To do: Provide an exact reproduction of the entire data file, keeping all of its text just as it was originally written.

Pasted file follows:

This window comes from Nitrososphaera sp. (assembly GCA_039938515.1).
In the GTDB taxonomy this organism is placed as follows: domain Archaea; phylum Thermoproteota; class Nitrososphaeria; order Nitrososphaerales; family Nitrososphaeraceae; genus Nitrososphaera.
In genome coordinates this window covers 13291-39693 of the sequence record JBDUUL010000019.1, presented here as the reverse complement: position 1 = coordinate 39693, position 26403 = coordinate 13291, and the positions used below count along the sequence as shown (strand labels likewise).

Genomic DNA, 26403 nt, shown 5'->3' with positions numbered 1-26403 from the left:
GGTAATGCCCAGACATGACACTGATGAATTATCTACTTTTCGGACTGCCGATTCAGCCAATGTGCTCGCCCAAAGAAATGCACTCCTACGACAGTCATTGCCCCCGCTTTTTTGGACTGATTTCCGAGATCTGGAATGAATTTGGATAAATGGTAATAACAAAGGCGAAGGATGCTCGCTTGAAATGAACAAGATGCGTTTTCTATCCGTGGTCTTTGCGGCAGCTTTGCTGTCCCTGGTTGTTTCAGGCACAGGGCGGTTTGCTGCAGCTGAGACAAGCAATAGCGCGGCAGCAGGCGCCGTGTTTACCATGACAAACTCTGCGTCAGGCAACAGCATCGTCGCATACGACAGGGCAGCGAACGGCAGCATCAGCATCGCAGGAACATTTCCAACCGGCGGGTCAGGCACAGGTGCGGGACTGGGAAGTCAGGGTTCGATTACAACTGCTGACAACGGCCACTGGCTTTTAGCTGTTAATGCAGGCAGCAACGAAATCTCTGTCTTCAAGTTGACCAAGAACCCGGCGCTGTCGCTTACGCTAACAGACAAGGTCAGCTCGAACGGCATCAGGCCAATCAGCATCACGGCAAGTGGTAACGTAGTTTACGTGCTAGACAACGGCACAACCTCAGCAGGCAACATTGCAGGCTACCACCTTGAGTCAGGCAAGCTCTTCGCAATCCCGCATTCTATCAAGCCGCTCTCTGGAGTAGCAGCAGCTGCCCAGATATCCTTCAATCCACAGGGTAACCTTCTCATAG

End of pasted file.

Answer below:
This window comes from Nitrososphaera sp. (assembly GCA_039938515.1).
In the GTDB taxonomy this organism is placed as follows: domain Archaea; phylum Thermoproteota; class Nitrososphaeria; order Nitrososphaerales; family Nitrososphaeraceae; genus Nitrososphaera.
In genome coordinates this window covers 13291-39693 of the sequence record JBDUUL010000019.1, presented here as the reverse complement: position 1 = coordinate 39693, position 26403 = coordinate 13291, and the positions used below count along the sequence as shown (strand labels likewise).

Genomic DNA, 26403 nt, shown 5'->3' with positions numbered 1-26403 from the left:
GGTAATGCCCAGACATGACACTGATGAATTATCTACTTTTCGGACTGCCGATTCAGCCAATGTGCTCGCCCAAAGAAATGCACTCCTACGACAGTCATTGCCCCCGCTTTTTTGGACTGATTTCCGAGATCTGGAATGAATTTGGATAAATGGTAATAACAAAGGCGAAGGATGCTCGCTTGAAATGAACAAGATGCGTTTTCTATCCGTGGTCTTTGCGGCAGCTTTGCTGTCCCTGGTTGTTTCAGGCACAGGGCGGTTTGCTGCAGCTGAGACAAGCAATAGCGCGGCAGCAGGCGCCGTGTTTACCATGACAAACTCTGCGTCAGGCAACAGCATCGTCGCATACGACAGGGCAGCGAACGGCAGCATCAGCATCGCAGGAACATTTCCAACCGGCGGGTCAGGCACAGGTGCGGGACTGGGAAGTCAGGGTTCGATTACAACTGCTGACAACGGCCACTGGCTTTTAGCTGTTAATGCAGGCAGCAACGAAATCTCTGTCTTCAAGTTGACCAAGAACCCGGCGCTGTCGCTTACGCTAACAGACAAGGTCAGCTCGAACGGCATCAGGCCAATCAGCATCACGGCAAGTGGTAACGTAGTTTACGTGCTAGACAACGGCACAACCTCAGCAGGCAACATTGCAGGCTACCACCTTGAGTCAGGCAAGCTCTTCGCAATCCCGCATTCTATCAAGCCGCTCTCTGGAGTAGCAGCAGCTGCCCAGATATCCTTCAATCCACAGGGTAACCTTCTCATAG